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School Year Challenged By COVID Show Problems For Ohio Students, Schools

Masked students sit in a classroom at Worthington Kilbourne High School near Columbus in March 2021.
Dan Konik
Statehouse News Bureau
Masked students sit in a classroom at Worthington Kilbourne High School near Columbus in March 2021.

Enrollment was lower, test scores were down and absences were way up in Ohio’s traditional public schools last year, as students, teachers and families struggled with the continuing impact of the pandemic. State and local education officials will use that data to plan how to deal with those challenges.

It’s probably not a surprise that last school year, state test results were down.

Chris Woolard, the senior executive director of the center of performance and impact at the Ohio Department of Education, said they were about eight points lower in state language arts tests and 15 points down in math.

“We also know that some of the decreases were more pronounced in districts that were primarily in remote status last year," Woolard said. "So we look at the numbers that are definitely down and not surprisingly, it didn't sort of impact everybody the same.”

Nearly a quarter of kids – 380,000 – were chronically absent. The report says: "As is the typical pattern for chronic absenteeism, Ohio’s historically underserved and vulnerable students, and students in urban areas, experienced higher rates of chronic absenteeism than their peers."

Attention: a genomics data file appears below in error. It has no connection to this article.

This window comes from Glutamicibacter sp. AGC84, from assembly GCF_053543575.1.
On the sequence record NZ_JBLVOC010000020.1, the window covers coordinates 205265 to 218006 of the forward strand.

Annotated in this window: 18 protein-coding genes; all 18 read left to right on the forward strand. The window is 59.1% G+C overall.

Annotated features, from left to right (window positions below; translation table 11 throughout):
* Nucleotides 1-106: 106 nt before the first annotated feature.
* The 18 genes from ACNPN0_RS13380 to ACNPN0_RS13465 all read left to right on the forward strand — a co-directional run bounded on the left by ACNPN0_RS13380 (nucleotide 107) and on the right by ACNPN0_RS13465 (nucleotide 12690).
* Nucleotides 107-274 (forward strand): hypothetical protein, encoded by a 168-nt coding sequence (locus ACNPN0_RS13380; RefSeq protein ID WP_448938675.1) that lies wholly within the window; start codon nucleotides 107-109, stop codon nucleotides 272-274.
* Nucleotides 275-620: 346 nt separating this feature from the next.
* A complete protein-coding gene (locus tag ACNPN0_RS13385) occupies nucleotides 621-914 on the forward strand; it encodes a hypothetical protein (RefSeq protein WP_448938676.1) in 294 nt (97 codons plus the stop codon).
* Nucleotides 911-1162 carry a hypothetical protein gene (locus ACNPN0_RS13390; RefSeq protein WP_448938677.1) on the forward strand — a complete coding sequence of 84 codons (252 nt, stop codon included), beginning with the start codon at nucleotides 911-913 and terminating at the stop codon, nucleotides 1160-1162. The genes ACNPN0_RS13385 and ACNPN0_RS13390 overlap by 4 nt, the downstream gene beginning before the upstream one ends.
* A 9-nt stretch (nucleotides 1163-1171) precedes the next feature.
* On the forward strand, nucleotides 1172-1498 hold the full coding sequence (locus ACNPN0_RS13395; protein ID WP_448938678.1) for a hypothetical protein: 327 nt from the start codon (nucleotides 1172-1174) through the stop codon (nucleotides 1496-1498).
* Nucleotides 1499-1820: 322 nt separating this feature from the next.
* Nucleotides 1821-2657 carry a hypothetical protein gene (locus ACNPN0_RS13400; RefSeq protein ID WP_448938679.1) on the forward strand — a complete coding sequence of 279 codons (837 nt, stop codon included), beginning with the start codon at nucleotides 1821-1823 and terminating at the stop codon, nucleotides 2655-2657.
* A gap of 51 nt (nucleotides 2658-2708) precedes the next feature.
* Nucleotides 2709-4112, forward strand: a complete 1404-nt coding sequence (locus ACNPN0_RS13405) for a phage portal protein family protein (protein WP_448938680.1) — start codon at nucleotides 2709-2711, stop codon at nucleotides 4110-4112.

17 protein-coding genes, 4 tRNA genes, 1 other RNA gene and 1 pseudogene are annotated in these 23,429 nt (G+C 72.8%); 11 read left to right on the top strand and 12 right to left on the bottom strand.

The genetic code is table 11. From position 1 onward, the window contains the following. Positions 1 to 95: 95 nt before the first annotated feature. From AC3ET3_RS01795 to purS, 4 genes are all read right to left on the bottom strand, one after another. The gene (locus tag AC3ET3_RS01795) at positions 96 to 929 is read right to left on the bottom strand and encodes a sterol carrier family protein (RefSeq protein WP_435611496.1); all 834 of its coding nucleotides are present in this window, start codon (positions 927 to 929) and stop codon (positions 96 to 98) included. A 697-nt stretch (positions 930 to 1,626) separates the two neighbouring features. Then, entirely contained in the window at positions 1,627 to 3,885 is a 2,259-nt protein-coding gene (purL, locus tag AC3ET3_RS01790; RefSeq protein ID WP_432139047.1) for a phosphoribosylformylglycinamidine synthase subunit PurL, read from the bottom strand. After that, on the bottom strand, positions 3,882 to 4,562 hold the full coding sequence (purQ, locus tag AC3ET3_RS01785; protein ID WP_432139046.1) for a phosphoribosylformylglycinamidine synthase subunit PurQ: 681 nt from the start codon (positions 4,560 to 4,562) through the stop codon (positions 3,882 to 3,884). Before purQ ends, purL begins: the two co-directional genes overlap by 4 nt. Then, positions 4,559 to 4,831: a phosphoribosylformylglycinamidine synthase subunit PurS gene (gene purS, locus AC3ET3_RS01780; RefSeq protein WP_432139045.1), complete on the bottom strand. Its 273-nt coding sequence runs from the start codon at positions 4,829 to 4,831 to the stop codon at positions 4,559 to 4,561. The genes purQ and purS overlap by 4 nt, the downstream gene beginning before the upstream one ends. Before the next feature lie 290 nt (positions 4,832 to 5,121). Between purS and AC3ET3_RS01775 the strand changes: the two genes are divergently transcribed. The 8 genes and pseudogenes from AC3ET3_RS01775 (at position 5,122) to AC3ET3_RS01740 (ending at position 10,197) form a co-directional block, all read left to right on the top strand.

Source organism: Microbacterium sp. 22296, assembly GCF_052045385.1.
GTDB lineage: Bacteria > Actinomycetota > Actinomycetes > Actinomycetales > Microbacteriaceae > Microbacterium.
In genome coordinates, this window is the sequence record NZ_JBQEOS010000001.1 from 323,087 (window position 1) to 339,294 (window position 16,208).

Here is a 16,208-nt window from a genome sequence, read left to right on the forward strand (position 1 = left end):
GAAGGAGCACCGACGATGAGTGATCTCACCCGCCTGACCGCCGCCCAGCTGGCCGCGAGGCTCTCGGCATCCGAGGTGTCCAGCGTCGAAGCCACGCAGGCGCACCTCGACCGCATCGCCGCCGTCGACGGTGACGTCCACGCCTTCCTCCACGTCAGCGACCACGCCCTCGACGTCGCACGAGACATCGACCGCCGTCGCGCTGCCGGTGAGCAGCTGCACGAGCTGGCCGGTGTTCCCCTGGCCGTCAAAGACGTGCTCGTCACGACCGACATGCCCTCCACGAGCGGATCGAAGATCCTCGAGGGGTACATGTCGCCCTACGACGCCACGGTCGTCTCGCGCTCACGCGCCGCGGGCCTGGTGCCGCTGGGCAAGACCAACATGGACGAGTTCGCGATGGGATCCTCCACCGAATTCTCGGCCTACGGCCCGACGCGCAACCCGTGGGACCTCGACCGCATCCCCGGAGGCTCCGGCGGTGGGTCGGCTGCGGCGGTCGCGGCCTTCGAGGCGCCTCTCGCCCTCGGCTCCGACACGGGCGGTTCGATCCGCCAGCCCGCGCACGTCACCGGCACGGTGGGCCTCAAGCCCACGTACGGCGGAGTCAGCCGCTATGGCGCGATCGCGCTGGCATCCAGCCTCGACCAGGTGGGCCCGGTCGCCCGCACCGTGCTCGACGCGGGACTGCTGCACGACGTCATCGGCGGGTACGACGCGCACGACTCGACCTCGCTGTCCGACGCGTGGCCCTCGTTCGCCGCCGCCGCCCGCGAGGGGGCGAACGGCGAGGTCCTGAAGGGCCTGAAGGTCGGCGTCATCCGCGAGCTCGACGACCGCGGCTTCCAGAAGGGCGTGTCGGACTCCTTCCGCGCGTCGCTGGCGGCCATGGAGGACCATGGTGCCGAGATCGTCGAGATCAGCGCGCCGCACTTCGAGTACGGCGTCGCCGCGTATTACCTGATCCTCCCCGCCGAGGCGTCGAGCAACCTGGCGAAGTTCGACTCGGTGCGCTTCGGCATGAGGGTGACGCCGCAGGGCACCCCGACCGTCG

Again, Woolard said that wasn't a shock to anyone.

“Those numbers went up quite a bit last year, but at the same time, that's probably not surprising. I mean, there's a lot of different factors that went into student attendance and all the messiness that was the last school year. So many ways we're not really surprised," Woolard said.

Enrollment also dropped by about 53,000 students or 3%, but half of that decrease was in preschool and kindergarten enrollment. Woolard said that may be mostly from parents holding kids back from kindergarten.

Homeschooling was up by about 18,000 students. While that is an increase of 55%, Woolard said he wouldn't call it a huge increase, but added that it's something ODE will continue to monitor: "Part of what we hope to find over time is where those kids are coming from and where they continue to go over time."

The full report is here.

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